Unprotectable elements. The Ninth Circuit agreed with the district court’s description of the autobiography as "a work of historical fact, as recounted by DeVito with the assistance of Woodard’s writing skills." The creative aspects of the book related to its writing style and presentation, rather than character, plot, or setting. Neither Woodard nor DeVito claimed to have created characters, plot lines, settings, or other elements of the story. According to the appellate court, six similarities between the play and the autobiography failed the extrinsic test for substantial similarity because they involved unprotectable elements. These were, in brief, (1) the introduction of Tommy DeVito; (2) the introduction of the song "Sherry"; (3) the introduction of the song "Big Girls Don’t Cry"; (4) comparisons between The Four Seasons and The Beatles; (5) the introduction of the song "Dawn"; and (6) a description of the Four Seasons’ induction into the Rock and Roll Hall of Fame in 1990. All of these points of similarity involved only historical facts and ordinary phrases that were not protected by copyright.
Copyright estoppel—"asserted truths" doctrine. Under the doctrine of "copyright estoppel"—which had been employed by the Second and Seventh Circuits, as well as several district courts in the Ninth Circuit—elements of a work that are presented as fact are treated as fact, even if the party claiming infringement contends that the elements are actually fictional. "An author who holds their work out as nonfiction thus cannot later claim, in litigation, that aspects of the work were actually made up and so are entitled to full copyright protection," the Ninth Circuit panel explained.
However, in the court’s view, "estoppel" was not an apt descriptor for the doctrine because detrimental reliance was not an element, as was typically the case in an estoppel scenario. In addition, the doctrine at issue here did not require a showing that the copyright owner acted with an improper purpose. Accordingly, the court decided to refer to the rule as the "asserted truths" doctrine, reasoning that it was "the author’s assertions within and concerning the work that the account contained in the book is truthful that trigger its application."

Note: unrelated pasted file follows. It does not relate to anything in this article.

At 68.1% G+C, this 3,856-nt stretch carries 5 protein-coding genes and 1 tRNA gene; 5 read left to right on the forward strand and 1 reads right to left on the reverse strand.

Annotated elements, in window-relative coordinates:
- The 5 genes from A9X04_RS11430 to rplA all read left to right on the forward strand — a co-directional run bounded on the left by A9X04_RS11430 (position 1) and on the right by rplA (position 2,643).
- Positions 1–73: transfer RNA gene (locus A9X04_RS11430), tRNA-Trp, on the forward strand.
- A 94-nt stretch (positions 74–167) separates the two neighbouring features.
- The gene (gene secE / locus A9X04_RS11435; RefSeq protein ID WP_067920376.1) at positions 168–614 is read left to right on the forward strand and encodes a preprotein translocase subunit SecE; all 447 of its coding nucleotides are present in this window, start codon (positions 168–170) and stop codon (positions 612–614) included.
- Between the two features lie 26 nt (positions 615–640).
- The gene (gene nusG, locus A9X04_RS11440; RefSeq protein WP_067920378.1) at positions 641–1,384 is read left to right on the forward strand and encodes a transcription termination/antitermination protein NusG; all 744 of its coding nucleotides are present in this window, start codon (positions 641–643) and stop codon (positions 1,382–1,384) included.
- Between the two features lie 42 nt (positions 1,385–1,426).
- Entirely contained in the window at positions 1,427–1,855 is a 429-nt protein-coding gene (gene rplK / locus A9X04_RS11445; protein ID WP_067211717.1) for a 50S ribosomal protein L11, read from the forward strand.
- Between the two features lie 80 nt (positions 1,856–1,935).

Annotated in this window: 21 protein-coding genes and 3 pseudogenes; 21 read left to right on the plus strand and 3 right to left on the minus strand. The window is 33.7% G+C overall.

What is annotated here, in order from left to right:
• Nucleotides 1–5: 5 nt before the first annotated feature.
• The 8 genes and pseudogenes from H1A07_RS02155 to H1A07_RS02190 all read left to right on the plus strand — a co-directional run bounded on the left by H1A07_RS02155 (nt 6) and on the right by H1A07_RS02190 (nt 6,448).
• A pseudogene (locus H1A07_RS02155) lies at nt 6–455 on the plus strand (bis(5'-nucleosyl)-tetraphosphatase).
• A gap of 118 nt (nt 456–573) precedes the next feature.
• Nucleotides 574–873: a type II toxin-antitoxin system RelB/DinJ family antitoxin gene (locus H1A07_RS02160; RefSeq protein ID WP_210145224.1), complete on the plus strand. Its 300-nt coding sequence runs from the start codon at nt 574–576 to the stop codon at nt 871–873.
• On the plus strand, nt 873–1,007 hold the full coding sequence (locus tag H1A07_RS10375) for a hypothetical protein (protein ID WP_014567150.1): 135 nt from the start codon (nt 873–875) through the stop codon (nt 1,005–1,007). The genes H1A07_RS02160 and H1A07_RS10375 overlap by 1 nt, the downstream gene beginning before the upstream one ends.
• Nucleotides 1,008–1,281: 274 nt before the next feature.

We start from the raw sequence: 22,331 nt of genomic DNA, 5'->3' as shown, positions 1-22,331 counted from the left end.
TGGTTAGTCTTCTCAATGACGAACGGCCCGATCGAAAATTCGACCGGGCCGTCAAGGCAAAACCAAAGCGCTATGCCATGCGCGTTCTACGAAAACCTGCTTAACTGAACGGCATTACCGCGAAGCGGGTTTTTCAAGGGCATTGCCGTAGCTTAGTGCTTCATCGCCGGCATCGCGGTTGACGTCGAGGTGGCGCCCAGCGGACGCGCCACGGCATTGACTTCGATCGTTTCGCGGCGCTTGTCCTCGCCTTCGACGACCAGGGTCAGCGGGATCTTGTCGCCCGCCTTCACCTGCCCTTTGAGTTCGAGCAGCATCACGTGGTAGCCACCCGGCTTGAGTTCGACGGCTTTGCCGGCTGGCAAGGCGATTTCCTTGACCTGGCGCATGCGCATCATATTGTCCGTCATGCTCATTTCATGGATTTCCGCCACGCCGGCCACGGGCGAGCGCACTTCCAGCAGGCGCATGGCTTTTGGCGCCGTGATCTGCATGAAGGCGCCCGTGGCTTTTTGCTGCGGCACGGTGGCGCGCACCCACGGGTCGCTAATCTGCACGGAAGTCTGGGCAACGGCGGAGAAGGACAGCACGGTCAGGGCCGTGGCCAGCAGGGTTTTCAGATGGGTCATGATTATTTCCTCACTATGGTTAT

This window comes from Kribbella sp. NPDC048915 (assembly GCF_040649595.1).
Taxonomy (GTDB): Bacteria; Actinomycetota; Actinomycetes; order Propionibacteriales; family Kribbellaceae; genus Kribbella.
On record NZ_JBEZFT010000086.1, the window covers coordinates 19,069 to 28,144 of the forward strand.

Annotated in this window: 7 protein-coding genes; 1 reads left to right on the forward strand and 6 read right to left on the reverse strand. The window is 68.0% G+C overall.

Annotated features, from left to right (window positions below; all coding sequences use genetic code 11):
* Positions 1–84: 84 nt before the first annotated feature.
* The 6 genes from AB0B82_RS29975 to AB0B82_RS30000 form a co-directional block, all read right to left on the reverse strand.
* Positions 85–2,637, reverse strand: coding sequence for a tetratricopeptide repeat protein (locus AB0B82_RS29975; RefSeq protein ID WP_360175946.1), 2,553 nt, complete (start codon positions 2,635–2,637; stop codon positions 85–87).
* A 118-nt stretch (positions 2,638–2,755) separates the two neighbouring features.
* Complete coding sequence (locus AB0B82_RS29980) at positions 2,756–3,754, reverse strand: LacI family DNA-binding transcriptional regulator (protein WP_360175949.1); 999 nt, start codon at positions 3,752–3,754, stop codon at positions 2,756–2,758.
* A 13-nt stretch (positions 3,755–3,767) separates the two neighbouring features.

The text of the autobiography explicitly represented it as being historically accurate, not historical fiction. The book’s narrator—DeVito—describes the work early on as the "complete and truthful chronicle of the Four Seasons." Woodard and Corbello both had repeatedly touted the factual nature of the work to potential publishers. The court rejected Corbello’s argument that the doctrine should not apply to unpublished works (such as the autobiography), pointing out that no case law supported this limitation. In the court’s view, the work’s "unequivocal representations of truthfulness" were "central to the manuscript’s claim to readers’ attention and appreciation." Those representations applied to the book as a whole, and its status as an unpublished work did not change this fact.
The asserted truths doctrine also applied to dialogue in the work that was represented as entirely truthful, the court said, explaining that "even dubious assertions of truthfulness can prevent an author from later claiming that part of a work is fiction." The court reasoned, "Requiring readers of purported nonfiction to investigate the accuracy of each quoted statement in a work that presents itself as completely true and accurate nonfiction would frustrate the pro-creation goals of copyright law."
The court concluded that the remaining six points of similarity failed the extrinsic test for substantial similarity because, whether or not actually factual, they involve—sometimes in combination with other nonprotected features—elements of the work held out as facts and so not protectable. These similarities involved (1) DeVito’s introduction of Valli to DeVito’s friend Mary Mandel, and Mary’s characterization; (2) DeVito’s intercession after Valli’s arrest; (3) a "Roman orgy" scene; (4) a fake murder staged in Valli’s car by attempted extortionists; and (5) and (6) dialogue surrounding the song title and subject matter of the song "Walk Like a Man."
Conclusion. "Given the Work’s emphatic representation that it is a nonfiction autobiography, the Play did not infringe on any of the protected expressive elements of the Work," the court said, "even if the writers of the Play ‘appropriated [Woodard’s] historical research.’" Therefore, the appellate court affirmed the district court’s grant of JMOL.
This case is No. 17-16337.
Attorneys: Todd Daniel Erb (Lewis Roca Rothgerber Christie LLP) for Donna Corbello. Maximiliano D. Couvillier III (Kennedy & Couvillier, PLLC) for Frankie Valli.